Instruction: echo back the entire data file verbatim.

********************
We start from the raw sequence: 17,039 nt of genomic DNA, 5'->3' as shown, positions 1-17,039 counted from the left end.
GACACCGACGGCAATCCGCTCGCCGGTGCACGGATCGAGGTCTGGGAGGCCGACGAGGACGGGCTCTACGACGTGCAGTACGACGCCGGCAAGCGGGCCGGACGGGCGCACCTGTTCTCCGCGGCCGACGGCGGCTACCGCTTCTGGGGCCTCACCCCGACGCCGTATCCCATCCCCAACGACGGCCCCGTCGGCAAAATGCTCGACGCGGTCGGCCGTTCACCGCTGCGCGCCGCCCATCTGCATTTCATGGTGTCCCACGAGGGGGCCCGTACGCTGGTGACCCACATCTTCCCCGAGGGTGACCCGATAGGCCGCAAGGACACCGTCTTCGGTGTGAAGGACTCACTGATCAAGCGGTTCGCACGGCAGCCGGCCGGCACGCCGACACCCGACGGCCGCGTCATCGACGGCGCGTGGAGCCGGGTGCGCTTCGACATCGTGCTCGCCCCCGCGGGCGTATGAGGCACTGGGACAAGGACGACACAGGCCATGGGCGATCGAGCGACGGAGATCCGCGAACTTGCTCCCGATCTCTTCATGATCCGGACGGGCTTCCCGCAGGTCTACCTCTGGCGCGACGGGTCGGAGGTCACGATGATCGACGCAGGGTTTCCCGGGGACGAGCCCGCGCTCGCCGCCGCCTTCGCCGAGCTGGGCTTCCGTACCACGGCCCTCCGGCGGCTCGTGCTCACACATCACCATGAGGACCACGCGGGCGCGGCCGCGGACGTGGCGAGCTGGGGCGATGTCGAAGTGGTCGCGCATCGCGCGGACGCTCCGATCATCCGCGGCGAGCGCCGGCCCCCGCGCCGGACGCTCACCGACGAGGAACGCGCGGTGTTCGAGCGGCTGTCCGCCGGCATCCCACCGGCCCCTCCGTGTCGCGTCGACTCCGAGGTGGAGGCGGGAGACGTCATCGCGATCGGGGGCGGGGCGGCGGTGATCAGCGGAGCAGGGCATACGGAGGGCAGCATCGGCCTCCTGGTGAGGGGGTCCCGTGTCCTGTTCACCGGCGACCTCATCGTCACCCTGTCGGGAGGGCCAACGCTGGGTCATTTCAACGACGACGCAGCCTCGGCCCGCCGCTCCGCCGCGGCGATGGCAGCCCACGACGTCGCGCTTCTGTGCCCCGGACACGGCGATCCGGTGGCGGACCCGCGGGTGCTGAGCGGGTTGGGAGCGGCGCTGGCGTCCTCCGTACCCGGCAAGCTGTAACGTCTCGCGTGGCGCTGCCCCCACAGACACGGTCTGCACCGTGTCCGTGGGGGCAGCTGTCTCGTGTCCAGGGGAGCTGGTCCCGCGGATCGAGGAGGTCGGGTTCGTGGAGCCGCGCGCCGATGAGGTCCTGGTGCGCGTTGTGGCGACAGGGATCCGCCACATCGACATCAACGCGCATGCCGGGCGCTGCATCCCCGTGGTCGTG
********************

We start from the raw sequence: 17,039 nt of genomic DNA, 5'->3' as shown, positions 1-17,039 counted from the left end.
GACACCGACGGCAATCCGCTCGCCGGTGCACGGATCGAGGTCTGGGAGGCCGACGAGGACGGGCTCTACGACGTGCAGTACGACGCCGGCAAGCGGGCCGGACGGGCGCACCTGTTCTCCGCGGCCGACGGCGGCTACCGCTTCTGGGGCCTCACCCCGACGCCGTATCCCATCCCCAACGACGGCCCCGTCGGCAAAATGCTCGACGCGGTCGGCCGTTCACCGCTGCGCGCCGCCCATCTGCATTTCATGGTGTCCCACGAGGGGGCCCGTACGCTGGTGACCCACATCTTCCCCGAGGGTGACCCGATAGGCCGCAAGGACACCGTCTTCGGTGTGAAGGACTCACTGATCAAGCGGTTCGCACGGCAGCCGGCCGGCACGCCGACACCCGACGGCCGCGTCATCGACGGCGCGTGGAGCCGGGTGCGCTTCGACATCGTGCTCGCCCCCGCGGGCGTATGAGGCACTGGGACAAGGACGACACAGGCCATGGGCGATCGAGCGACGGAGATCCGCGAACTTGCTCCCGATCTCTTCATGATCCGGACGGGCTTCCCGCAGGTCTACCTCTGGCGCGACGGGTCGGAGGTCACGATGATCGACGCAGGGTTTCCCGGGGACGAGCCCGCGCTCGCCGCCGCCTTCGCCGAGCTGGGCTTCCGTACCACGGCCCTCCGGCGGCTCGTGCTCACACATCACCATGAGGACCACGCGGGCGCGGCCGCGGACGTGGCGAGCTGGGGCGATGTCGAAGTGGTCGCGCATCGCGCGGACGCTCCGATCATCCGCGGCGAGCGCCGGCCCCCGCGCCGGACGCTCACCGACGAGGAACGCGCGGTGTTCGAGCGGCTGTCCGCCGGCATCCCACCGGCCCCTCCGTGTCGCGTCGACTCCGAGGTGGAGGCGGGAGACGTCATCGCGATCGGGGGCGGGGCGGCGGTGATCAGCGGAGCAGGGCATACGGAGGGCAGCATCGGCCTCCTGGTGAGGGGGTCCCGTGTCCTGTTCACCGGCGACCTCATCGTCACCCTGTCGGGAGGGCCAACGCTGGGTCATTTCAACGACGACGCAGCCTCGGCCCGCCGCTCCGCCGCGGCGATGGCAGCCCACGACGTCGCGCTTCTGTGCCCCGGACACGGCGATCCGGTGGCGGACCCGCGGGTGCTGAGCGGGTTGGGAGCGGCGCTGGCGTCCTCCGTACCCGGCAAGCTGTAACGTCTCGCGTGGCGCTGCCCCCACAGACACGGTCTGCACCGTGTCCGTGGGGGCAGCTGTCTCGTGTCCAGGGGAGCTGGTCCCGCGGATCGAGGAGGTCGGGTTCGTGGAGCCGCGCGCCGATGAGGTCCTGGTGCGCGTTGTGGCGACAGGGATCCGCCACATCGACATCAACGCGCATGCCGGGCGCTGCATCCCCGTGGTCGTG